Action commune de Koronivia pour l’agriculture

Key takeaways from workshop on 'Enhancing measurement capacities for improved soil carbon and health in Pacific Small Island Developing States'



Agriculture and climate change are two pressing priorities for Pacific Small Island Developing States (SIDS). Indeed, Pacific SIDS have always been highly exposed to and vulnerable to climate variability and extreme weather events as highlighted in the recently published IPCC WG2 report on Impacts, Adaptation and Vulnerability.

In recent years, the productivity and sustainability of many cropping systems in the region have been threatened by a decline in the chemical, physical and biological health of soils. Soil carbon and soil health are essential in the fight against hunger and poverty but soils must be managed sustainably in order to reach their full potential. Healthy soils can sequester more carbon, thus significantly reducing greenhouse gases from agriculture.

This two-day virtual workshop held on 10-11 May 2022, brought together experts, practitioners, policymakers and various stakeholders from the climate and agriculture sectors. Supported by the Ministry of Agriculture, Forestry and Fisheries (MAFF, Japan) the workshop was organized by the Food and Agriculture Organization of the United Nations (FAO). The workshop aimed to:

  • Raise awareness on the urgent need to improve agricultural soil carbon and health in the Pacific SIDS.
  • Introduce science-based and feasible options, and discuss ways forward for the region.
  • Enhance knowledge and capacities of key stakeholders (technical experts, policymakers and development partners, etc.) on the measurement of soil carbon and health, and how it could contribute to climate targets including Nationally Determined Contributions (NDCs).
  • Provide a space for stakeholders to learn about the benefits of soil data, including ways to estimate emissions/removals and track policy implementation (e.g. NDCs).
  • Provide stakeholders with further knowledge and tools for effective soil management practices and introduce opportunities for support.
  • Discuss and plan next steps for the Pacific SIDS by identifying practical and immediate actions.

Key messages and next steps:

  • The panel discussion highlighted the challenges faced by some countries in the region as well as decreasing soil fertility in Pacific SIDS.
  • Evidence points towards a devastating impact for Pacific SIDS if global warming reaches even 1.5°C, not to mention 2.0°C. Climate smart practices tailored to Pacific SIDS national circumstances and policies are essential.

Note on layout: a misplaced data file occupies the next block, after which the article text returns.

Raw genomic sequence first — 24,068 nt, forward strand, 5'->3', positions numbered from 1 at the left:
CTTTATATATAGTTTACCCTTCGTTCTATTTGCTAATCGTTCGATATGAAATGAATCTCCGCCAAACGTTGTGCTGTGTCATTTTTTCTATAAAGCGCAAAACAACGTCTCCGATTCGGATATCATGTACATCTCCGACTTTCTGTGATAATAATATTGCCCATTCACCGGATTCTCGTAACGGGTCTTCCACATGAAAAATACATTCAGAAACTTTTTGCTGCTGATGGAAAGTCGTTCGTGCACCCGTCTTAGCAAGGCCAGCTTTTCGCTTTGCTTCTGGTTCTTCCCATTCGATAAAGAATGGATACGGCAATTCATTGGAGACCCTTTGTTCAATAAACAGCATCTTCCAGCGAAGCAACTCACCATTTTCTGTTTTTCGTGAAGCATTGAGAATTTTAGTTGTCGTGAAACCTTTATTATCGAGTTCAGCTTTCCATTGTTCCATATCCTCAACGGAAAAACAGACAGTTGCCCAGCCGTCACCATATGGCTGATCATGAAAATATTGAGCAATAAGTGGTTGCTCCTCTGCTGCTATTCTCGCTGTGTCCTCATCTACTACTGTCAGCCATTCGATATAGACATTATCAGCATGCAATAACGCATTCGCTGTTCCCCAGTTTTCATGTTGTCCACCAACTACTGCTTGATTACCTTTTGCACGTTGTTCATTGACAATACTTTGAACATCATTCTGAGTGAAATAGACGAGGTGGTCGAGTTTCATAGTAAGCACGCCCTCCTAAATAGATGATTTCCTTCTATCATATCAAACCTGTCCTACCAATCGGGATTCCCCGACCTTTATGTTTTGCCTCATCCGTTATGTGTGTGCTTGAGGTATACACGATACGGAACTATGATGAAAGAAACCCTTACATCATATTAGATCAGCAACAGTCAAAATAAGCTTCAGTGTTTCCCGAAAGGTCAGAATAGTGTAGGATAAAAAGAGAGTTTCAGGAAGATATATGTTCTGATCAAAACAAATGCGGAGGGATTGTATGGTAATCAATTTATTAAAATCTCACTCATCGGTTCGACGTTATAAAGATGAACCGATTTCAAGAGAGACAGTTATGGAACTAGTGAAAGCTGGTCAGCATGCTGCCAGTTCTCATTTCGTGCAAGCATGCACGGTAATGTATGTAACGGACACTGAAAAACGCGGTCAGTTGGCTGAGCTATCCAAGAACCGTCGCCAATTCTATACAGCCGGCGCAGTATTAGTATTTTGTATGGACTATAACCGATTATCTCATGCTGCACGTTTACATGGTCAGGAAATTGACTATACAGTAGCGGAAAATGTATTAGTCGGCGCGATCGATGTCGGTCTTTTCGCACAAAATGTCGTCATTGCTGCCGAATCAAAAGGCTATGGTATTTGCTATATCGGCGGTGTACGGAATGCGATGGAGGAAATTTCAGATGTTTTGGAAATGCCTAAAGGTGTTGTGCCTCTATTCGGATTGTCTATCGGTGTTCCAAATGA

• NDC submissions from Pacific SIDS and the variety of approaches to climate finance make it clear that the Pacific region is highly diverse and vulnerable.
  • Greenhouse gas measurement, inventories and carbon markets are major challenges in the region.
  • New technologies and local resources (e.g. cover crops) must be scaled up to to reverse the current downward soil trend.
  • In line with the SDGs, Paris Agreement and other platforms and networks, and with support from local soil experts and the GSP (Global Soil Partnership), it is fundamental to continue raising awareness among communities in the Pacific on the strategic importance of soils for food and water security and climate change resilience.
  • Given  that some countries in the region do not have soil experts and/or laboratories, and soil data is often lacking, collaboration with soil experts in the region is essential. This would help to assess capacities and needs, and identify where targeted international support would help to advance action on soils.  
  • A possible next step would be to determine potential roles for Global Soil Doctors Programme of the GSP, noting that a promoting institute (government agency etc.) should be identified.
  • With only basic data, countries can start estimation of carbon stock change using the IPCC tier 1 method. Enhanced collaboration between inventory experts and soil scientists is key.                                                                                                                                             

Useful Links:

Workshop event webpage: 

Global Soil Partnership: